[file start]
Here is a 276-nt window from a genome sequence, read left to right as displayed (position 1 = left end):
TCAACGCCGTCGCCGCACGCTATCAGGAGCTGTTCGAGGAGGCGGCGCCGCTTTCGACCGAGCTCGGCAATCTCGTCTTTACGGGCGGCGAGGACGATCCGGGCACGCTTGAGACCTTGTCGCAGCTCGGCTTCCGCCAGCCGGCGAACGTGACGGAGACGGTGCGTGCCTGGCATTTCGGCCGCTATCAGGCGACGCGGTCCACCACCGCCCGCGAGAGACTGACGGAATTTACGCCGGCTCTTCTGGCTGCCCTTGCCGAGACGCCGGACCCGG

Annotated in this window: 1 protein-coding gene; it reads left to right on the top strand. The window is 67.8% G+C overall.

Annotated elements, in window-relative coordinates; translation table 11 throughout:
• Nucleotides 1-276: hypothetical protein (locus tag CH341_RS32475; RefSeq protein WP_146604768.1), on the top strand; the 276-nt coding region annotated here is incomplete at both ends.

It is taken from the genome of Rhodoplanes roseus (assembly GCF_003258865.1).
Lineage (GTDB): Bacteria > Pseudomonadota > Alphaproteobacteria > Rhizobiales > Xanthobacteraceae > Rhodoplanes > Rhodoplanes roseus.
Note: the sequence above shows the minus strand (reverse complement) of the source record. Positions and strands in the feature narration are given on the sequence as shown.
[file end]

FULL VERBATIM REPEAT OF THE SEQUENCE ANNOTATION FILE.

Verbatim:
Here is a 276-nt window from a genome sequence, read left to right as displayed (position 1 = left end):
TCAACGCCGTCGCCGCACGCTATCAGGAGCTGTTCGAGGAGGCGGCGCCGCTTTCGACCGAGCTCGGCAATCTCGTCTTTACGGGCGGCGAGGACGATCCGGGCACGCTTGAGACCTTGTCGCAGCTCGGCTTCCGCCAGCCGGCGAACGTGACGGAGACGGTGCGTGCCTGGCATTTCGGCCGCTATCAGGCGACGCGGTCCACCACCGCCCGCGAGAGACTGACGGAATTTACGCCGGCTCTTCTGGCTGCCCTTGCCGAGACGCCGGACCCGG

Annotated in this window: 1 protein-coding gene; it reads left to right on the top strand. The window is 67.8% G+C overall.

Annotated elements, in window-relative coordinates; translation table 11 throughout:
• Nucleotides 1-276: hypothetical protein (locus tag CH341_RS32475; RefSeq protein WP_146604768.1), on the top strand; the 276-nt coding region annotated here is incomplete at both ends.

It is taken from the genome of Rhodoplanes roseus (assembly GCF_003258865.1).
Lineage (GTDB): Bacteria > Pseudomonadota > Alphaproteobacteria > Rhizobiales > Xanthobacteraceae > Rhodoplanes > Rhodoplanes roseus.
Note: the sequence above shows the minus strand (reverse complement) of the source record. Positions and strands in the feature narration are given on the sequence as shown.